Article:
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Volume 13, Number 12—December 2007

Parachlamydia spp. and Related Chlamydia-like Organisms and Bovine Abortion

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Nicole Borel*, Silke Ruhl*, Nicola Casson†, Carmen Kaiser*, Andreas Pospischil*, and Gilbert Greub†Comments to Author 
Author affiliations: *University of Zurich, Zurich, Switzerland; †University of Lausanne, Lausanne, Switzerland;

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Chlamydophila abortus and Waddlia chondrophila cause abortion in ruminants. We investigated the role of Parachlamydia acanthamoebae in bovine abortion. Results of immunohistochemical analyses were positive in 30 (70%) of 43 placentas from which Chlamydia-like DNA was amplified, which supports the role of Parachlamydia spp. in bovine abortion.

Chlamydiae are implicated in a wide variety of clinically and economically important diseases in livestock and companion animals. Chlamydophila pecorum has been associated with abortion, conjunctivitis, encephalomyelitis, enteritis, pneumonia, and polyarthritis in ruminants, and Cp. abortus infection is the most common cause of abortion in sheep and goats (1). Cp. abortus also causes zoonotic infection in humans, which in pregnant women, can result in spontaneous abortion (2,3).

During the past decade, new Chlamydia-like organisms have been discovered and now emerge as possible public health threats. Simkania negevensis is considered a possible emerging agent of pneumonia (4), and evidence supports the role of Parachlamydia acanthamoebae as an agent of pneumonia (5,6). Waddlia chondrophila is another Chlamydia-like organism initially isolated from lung, liver, and other tissues of an aborted bovine fetus in the United States (7). This organism is now considered an abortigenic agent with a worldwide distribution in cattle, as shown by a recent report of Waddlia-related abortion in Germany (8).

The role of Chlamydia-like organisms in bovine abortion is further supported by results of a study of abortion in cattle in Graubünden, Switzerland (9). Analysis of placental specimens by PCR showed that 43 (18.3%) of 235 placentas contained DNA from Chlamydia-like organisms (9). Of these 43 specimens, 8 showed sequence similarity to P. acanthamoebae (95%–99%). Identification was not possible in the remaining 35 specimens because of their strong sequence similarity with uncultured chlamydial DNA sequences (Table). These 35 specimens were referred to as Chlamydia-like organisms. None of these 35 specimens was positive by immunohistochemical analysis with antibodies against Chlamydiaceae. This finding indicates that routine diagnostic approaches based on chlamydial lipopolysaccharide would not detect most Chlamydia-like infections (9). To confirm the role of these novel chlamydiae in bovine abortion, we analyzed these placental samples from cattle in Switzerland by using a new specific immunohistochemical protocol and transmission electron microscopy.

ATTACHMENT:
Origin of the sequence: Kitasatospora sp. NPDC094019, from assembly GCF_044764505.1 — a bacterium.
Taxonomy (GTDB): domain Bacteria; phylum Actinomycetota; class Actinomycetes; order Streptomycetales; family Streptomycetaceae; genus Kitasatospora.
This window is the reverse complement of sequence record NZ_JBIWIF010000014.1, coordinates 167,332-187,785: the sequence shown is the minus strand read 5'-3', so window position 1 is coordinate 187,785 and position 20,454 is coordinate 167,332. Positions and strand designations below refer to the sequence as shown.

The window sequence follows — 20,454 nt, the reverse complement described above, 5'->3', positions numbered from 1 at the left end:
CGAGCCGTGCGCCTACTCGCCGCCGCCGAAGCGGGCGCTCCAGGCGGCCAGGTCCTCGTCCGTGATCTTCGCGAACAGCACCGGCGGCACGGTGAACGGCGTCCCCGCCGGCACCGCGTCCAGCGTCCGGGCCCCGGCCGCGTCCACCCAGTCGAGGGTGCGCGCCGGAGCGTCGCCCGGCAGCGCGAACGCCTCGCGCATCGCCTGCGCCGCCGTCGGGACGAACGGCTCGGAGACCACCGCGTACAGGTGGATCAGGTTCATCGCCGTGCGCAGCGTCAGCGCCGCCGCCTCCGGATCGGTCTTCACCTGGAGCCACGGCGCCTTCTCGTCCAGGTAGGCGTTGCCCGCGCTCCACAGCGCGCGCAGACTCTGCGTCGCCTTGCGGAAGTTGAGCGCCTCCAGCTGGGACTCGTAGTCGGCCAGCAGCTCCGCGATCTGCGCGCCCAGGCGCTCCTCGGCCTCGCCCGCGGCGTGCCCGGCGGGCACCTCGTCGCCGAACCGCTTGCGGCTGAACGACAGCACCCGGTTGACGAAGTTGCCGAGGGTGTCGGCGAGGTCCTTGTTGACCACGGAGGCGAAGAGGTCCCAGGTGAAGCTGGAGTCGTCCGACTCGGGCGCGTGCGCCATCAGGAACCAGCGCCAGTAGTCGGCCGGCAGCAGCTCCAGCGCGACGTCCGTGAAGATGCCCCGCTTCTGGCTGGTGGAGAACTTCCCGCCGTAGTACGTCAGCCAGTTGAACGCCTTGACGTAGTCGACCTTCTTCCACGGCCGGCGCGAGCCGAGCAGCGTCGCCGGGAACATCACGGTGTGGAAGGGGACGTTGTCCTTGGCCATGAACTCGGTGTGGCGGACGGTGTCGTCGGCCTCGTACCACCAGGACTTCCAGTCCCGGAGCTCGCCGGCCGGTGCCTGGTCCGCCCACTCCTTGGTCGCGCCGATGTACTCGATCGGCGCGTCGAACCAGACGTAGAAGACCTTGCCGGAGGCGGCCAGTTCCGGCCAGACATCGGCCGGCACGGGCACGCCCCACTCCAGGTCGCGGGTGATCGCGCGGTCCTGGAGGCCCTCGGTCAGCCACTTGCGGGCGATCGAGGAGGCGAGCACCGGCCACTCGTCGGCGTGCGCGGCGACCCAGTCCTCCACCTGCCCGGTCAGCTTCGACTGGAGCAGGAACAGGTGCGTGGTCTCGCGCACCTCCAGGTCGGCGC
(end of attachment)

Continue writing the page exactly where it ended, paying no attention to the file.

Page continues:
The Study

Formalin-fixed and paraffin-embedded placenta specimens were analyzed by using histopathologic and immunohistochemical techniques. Hematoxylin and eosin–stained histologic sections of all placenta specimens (n = 235) were examined for the type and degree of placentitis or vasculitis. Paraffin-embedded sections of specimens positive for Chlamydia-like organisms by 16S rRNA PCR (n = 43) were analyzed for Parachlamydia spp. and Waddlia by using specific mouse polyclonal antibodies as described (10). Optimization experiments for immunohistochemical analysis were performed by using infected amebal and infected HEp-2 cell pellets. Briefly, Acanthamoeba castellanii cultures were infected with P. acanthamoebae strain Hall coccus and W. chondrophila strain ATCC 1470. HEp-2 cell monolayers were infected with Cp. abortus strain S26/3. Uninfected cells were used as negative controls. Amebal and cell pellets were prepared as described (11). Optimization of the immunohistochemical protocol for experimentally infected amebal pellets showed the species specificity of mouse antibodies to P. acanthamoebae and W. chondrophila. We did not observe cross-reactivity of both antibodies with Cp. abortus–infected HEp-2 cell pellet (data not shown).

To test placental specimens, we used mouse polyclonal antibody against P. acanthamoebae and W. chondrophila at dilutions of 1:1,000 and 1:2,000, respectively. Antigen detection was performed with the ChemMate Detection Kit (Dako, Glostrup, Denmark) according to the manufacturer’s instructions. Briefly, paraffin-embedded sections were deparaffinated in xylene and rehydrated through graded ethanol to water. Antigen was detected by using repeated microwave heating (750 W for 10 min) in citrate buffer, pH 6.0 (Target Retrieval Solution, Dako). Specimens (slides) and primary antibodies were incubated for 1 hour. Negative and positive controls of each section were included as described (9).